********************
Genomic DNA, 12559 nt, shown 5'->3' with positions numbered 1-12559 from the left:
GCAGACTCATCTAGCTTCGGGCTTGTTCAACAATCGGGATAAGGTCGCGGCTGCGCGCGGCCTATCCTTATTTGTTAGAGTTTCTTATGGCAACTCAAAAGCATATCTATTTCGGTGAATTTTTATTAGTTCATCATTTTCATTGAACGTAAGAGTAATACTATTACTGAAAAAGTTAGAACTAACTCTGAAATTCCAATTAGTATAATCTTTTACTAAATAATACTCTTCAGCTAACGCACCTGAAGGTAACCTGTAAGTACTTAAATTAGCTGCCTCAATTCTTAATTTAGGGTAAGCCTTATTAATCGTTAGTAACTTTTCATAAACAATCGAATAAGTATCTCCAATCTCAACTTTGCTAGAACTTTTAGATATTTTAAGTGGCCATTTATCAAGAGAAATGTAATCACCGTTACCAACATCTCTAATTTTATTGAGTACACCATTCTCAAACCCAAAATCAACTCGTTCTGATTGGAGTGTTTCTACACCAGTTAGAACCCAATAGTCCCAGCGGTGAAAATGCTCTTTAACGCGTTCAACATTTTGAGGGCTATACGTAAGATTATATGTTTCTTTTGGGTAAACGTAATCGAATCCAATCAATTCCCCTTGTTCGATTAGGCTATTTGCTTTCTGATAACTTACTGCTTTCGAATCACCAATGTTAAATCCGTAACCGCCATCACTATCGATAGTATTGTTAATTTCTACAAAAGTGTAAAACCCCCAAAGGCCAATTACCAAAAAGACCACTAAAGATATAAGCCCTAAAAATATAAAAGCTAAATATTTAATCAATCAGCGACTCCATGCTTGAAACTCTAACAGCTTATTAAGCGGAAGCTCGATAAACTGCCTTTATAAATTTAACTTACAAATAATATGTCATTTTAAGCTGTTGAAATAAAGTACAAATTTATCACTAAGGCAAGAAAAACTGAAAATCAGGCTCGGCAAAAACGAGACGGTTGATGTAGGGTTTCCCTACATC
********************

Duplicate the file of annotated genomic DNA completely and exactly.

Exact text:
Genomic DNA, 12559 nt, shown 5'->3' with positions numbered 1-12559 from the left:
GCAGACTCATCTAGCTTCGGGCTTGTTCAACAATCGGGATAAGGTCGCGGCTGCGCGCGGCCTATCCTTATTTGTTAGAGTTTCTTATGGCAACTCAAAAGCATATCTATTTCGGTGAATTTTTATTAGTTCATCATTTTCATTGAACGTAAGAGTAATACTATTACTGAAAAAGTTAGAACTAACTCTGAAATTCCAATTAGTATAATCTTTTACTAAATAATACTCTTCAGCTAACGCACCTGAAGGTAACCTGTAAGTACTTAAATTAGCTGCCTCAATTCTTAATTTAGGGTAAGCCTTATTAATCGTTAGTAACTTTTCATAAACAATCGAATAAGTATCTCCAATCTCAACTTTGCTAGAACTTTTAGATATTTTAAGTGGCCATTTATCAAGAGAAATGTAATCACCGTTACCAACATCTCTAATTTTATTGAGTACACCATTCTCAAACCCAAAATCAACTCGTTCTGATTGGAGTGTTTCTACACCAGTTAGAACCCAATAGTCCCAGCGGTGAAAATGCTCTTTAACGCGTTCAACATTTTGAGGGCTATACGTAAGATTATATGTTTCTTTTGGGTAAACGTAATCGAATCCAATCAATTCCCCTTGTTCGATTAGGCTATTTGCTTTCTGATAACTTACTGCTTTCGAATCACCAATGTTAAATCCGTAACCGCCATCACTATCGATAGTATTGTTAATTTCTACAAAAGTGTAAAACCCCCAAAGGCCAATTACCAAAAAGACCACTAAAGATATAAGCCCTAAAAATATAAAAGCTAAATATTTAATCAATCAGCGACTCCATGCTTGAAACTCTAACAGCTTATTAAGCGGAAGCTCGATAAACTGCCTTTATAAATTTAACTTACAAATAATATGTCATTTTAAGCTGTTGAAATAAAGTACAAATTTATCACTAAGGCAAGAAAAACTGAAAATCAGGCTCGGCAAAAACGAGACGGTTGATGTAGGGTTTCCCTACATC